My first positive suggestion, here, is that we should welcome a plurality of different approaches, provided that they make interesting theoretical claims, and testable empirical claims, about the material with which we are dealing. Some writers have argued that we need to adopt a single model concerning human motivation, across both economics and political science.[51] But this seems to me incorrect. While it may be possible to offer an account of all human action as taking place on the basis of people’s preferences, once one goes beyond this to specify what those preferences are, there seems to me no reason why we may not accept they may differ in differing situations. In addition, institutions and forms of government may differ significantly, as may the character of the constraints under which people act. It is also worth noting that there may be important commonalities between a classical-liberal perspective and those of other people. Note, in this context, the way in which classical-liberal class theory is paralleled in some important ways by the kind of analysis that Frank Parkin developed drawing on Max Weber, in his Marxism and Class Theory: A Bourgeois Critique.[52]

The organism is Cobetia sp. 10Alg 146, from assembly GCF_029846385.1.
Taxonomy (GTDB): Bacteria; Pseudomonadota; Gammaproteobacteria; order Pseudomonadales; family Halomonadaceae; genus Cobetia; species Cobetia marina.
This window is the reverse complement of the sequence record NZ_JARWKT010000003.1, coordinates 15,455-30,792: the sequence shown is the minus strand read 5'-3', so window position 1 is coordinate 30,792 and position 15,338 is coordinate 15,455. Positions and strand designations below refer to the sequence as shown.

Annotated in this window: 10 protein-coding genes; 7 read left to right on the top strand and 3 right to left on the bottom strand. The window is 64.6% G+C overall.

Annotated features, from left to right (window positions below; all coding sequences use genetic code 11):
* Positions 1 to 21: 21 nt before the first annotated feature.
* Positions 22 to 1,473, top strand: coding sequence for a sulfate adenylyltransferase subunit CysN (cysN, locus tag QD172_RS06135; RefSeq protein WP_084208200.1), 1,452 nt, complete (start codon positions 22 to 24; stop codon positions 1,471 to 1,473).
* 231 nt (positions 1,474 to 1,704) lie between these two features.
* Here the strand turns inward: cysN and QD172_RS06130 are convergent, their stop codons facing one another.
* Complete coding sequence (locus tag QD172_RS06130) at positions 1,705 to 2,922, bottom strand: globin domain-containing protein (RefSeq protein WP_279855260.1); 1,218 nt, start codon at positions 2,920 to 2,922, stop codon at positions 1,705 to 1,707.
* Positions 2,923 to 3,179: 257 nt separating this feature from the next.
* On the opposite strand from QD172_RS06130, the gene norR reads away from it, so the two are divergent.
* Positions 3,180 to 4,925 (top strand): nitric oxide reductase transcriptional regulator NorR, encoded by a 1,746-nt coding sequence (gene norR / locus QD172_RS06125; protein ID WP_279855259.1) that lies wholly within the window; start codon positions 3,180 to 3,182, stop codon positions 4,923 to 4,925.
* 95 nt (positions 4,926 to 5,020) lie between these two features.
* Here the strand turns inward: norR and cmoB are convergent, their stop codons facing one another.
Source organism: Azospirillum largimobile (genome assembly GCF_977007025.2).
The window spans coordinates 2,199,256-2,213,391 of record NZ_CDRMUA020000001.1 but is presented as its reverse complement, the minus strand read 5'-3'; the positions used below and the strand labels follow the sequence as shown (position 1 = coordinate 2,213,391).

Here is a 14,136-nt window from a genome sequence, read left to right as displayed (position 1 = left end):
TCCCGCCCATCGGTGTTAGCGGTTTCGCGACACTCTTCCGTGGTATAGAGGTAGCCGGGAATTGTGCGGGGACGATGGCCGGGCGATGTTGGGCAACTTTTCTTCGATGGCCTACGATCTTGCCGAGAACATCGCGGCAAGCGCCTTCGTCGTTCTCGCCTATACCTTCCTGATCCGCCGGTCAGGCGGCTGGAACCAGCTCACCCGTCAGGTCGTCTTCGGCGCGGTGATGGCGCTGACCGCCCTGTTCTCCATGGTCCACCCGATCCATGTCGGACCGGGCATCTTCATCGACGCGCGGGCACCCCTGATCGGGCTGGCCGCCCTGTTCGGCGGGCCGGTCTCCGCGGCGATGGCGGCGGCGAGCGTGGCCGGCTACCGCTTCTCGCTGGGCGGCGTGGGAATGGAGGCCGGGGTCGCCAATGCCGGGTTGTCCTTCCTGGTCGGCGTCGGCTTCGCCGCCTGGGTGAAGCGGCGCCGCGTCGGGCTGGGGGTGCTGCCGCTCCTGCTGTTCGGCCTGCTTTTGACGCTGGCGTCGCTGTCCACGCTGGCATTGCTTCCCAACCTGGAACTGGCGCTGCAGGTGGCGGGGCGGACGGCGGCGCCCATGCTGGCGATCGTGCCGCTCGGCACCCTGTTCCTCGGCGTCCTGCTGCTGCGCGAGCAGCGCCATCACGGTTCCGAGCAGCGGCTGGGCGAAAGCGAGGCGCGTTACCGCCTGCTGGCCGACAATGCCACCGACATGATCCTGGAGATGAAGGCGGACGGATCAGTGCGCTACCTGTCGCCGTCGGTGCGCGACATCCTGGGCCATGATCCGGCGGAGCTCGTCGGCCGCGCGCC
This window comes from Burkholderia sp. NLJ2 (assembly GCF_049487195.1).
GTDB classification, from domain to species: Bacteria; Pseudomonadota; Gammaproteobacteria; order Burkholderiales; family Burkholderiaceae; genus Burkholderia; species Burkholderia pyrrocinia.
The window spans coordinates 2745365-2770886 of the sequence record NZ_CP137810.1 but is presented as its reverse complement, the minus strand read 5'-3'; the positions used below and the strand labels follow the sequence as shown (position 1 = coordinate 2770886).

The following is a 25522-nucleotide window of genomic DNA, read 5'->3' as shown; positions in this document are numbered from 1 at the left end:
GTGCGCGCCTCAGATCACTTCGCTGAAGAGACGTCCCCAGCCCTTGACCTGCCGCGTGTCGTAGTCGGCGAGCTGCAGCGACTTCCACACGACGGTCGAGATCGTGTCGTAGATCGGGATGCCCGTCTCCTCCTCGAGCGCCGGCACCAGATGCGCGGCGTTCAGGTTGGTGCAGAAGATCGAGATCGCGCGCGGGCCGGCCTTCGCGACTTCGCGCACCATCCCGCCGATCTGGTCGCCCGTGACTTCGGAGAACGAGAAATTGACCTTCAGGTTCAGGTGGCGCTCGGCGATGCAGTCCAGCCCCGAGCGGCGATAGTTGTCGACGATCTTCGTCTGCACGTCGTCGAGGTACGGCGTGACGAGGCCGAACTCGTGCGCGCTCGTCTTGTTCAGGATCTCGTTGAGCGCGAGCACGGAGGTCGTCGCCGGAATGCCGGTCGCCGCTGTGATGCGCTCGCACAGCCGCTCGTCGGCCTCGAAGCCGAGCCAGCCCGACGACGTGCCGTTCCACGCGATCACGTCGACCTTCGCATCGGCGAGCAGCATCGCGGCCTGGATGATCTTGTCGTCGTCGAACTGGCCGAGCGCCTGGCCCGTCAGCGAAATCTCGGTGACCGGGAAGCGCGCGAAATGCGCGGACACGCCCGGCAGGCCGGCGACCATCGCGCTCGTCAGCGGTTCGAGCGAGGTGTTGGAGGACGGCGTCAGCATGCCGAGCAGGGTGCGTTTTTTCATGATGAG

My second suggestion is that we should not restrict ourselves to work undertaken by economists or more generally within rational choice theory. For example, one really important and interesting study of why government does not achieve what is sets out to do was provided by Pressman and Wildavsky’s Implementation: How Great Expectations in Washington Are Dashed in Oakland; Or, Why It's Amazing that Federal Programs Work at All….[53] It would seem to me, more generally, that there is a great deal of important work on which classical liberals could usefully draw in political science, public administration, sociology, and law – to say nothing of history – both in themselves and as models for other studies. While economic and rational-choice approaches may be fruitful, to restrict ourselves to such work seems to me to pose an unnecessary limitation on ourselves.